Body Mass Index

A Culturally-Relevant Perspective on This Issue


Body Mass Index (BMI) is the most common measurement of body weight and is calculated by dividing a person’s height, squared (kg/m2). In Canada, body weight classes are categorized by BMI values (obese: BMI = 30, overweight: BMI = 25.0-29.9, underweight: BMI < 18.5, normal weight: BMI = 19.0-24.9). The Aboriginal population is 2.5 times more likely to be obese or overweight compared to their non-Aboriginal counterparts, making obesity a major health concern among Aboriginal communities [1]. Health risks are associated with weight classes higher and lower than the normal weight class [2]. This poses serious health issues such as increased risk of chronic health problems as diabetes, hypertension, gall bladder disease, arthritis, risk of cardiovascular disease, and other health problems. High rates of both overweight and obesity among Aboriginal peoples may reflect socioeconomic differences, eating habits, physical activity levels, as well as rapid changes in lifestyle and diet [2-4].

First Nations

The First Nations population in general has a higher BMI compared to the general population; the obesity rate for the First Nations population is twice the Canadian obesity rate [5]. For example, among the age group 18-34 years, 35% of First Nations were overweight compared to 25% in the general population. Similarly, in the age group 34-54 years, 44% of First Nations people were found to be obese compared to 19% of 34-54 years olds in the general population [6]. Among First Nations people, the majority of overweight individuals are men (42% versus 32% in women). However, First Nations females are more likely than their male counterparts to be obese (40% versus 32%). [7]. Childhood obesity is also a growing problem among First Nations communities [8].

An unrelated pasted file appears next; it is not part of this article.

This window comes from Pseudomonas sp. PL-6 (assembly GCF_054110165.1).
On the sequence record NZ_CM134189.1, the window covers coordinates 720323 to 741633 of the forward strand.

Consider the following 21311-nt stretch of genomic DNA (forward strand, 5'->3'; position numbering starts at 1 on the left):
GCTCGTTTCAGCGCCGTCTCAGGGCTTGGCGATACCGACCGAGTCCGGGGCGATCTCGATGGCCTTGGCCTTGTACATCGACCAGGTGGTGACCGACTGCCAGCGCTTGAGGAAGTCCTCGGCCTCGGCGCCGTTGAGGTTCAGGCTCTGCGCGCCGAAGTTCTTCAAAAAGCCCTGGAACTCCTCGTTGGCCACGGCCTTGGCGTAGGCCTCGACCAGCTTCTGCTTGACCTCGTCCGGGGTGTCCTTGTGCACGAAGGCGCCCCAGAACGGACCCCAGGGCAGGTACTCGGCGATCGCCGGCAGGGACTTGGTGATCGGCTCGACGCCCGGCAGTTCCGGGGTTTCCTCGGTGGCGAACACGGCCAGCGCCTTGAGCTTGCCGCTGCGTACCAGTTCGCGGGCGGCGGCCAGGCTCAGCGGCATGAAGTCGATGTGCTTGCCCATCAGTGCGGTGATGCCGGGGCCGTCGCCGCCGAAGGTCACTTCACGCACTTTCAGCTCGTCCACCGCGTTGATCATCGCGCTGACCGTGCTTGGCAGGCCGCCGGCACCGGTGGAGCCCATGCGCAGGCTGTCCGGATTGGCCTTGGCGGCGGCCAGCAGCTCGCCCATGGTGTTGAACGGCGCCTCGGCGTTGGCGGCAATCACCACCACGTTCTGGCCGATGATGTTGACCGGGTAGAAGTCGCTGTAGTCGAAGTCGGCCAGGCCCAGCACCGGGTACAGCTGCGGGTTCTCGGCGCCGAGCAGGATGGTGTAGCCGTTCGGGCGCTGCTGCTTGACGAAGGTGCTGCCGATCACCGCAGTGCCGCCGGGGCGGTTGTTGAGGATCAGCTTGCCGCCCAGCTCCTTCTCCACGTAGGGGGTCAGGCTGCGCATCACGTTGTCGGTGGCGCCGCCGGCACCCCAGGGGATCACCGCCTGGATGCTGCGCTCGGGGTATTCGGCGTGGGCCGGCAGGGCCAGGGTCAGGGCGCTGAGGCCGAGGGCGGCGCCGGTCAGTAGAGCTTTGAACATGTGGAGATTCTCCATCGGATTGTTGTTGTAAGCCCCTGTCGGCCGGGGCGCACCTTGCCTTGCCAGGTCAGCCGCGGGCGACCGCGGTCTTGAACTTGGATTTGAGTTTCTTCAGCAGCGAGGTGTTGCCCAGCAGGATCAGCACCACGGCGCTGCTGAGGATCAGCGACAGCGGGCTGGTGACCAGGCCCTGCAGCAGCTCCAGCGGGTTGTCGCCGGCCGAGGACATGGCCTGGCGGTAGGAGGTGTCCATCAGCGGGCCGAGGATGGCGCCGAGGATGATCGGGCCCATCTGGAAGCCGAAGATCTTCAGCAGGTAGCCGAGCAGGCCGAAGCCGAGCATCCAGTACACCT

Data on body weight of Métis is limited, however numerous studies have identified obesity among the Métis population as a major risk factor for chronic disease, such as diabetes and cardiovascular diseases [9-11].


The Inuit population has undergone rapid lifestyle changes, including changes to their diet and physical activity levels. This has lead to a steady increase in BMI, which is comparable or greater than that of the general population [12]. A 2007 study found that rates of overweight were 33% for women and 37% for men, while rates of obesity were 26% for women and 16% for men. Obesity in children has also recently been identified as a major health problem among Inuit communities [8].

Obesity and a tendency to store weight around the abdomen are especially high among Inuit women [13]. However, in the Inuit population, high BMIs are less likely to be associated with metabolic consequences (such as high blood lipids and blood pressure) and disease risk compared to the general Canadian population [14]. Several possible reasons for this could be genetic differences and dietary differences [13].

Due to differences in body shape and composition of Inuit peoples compared to the general population, there is debate surrounding the applicability of the BMI measurement as an indicator for obesity. Ethno-specific obesity criteria may be necessary to assess body weight among the Inuit population [14]. Nationally collected data on body weight among the Inuit is currently unavailable and is needed to understand and address the body weight and associated health issues among the Inuit population.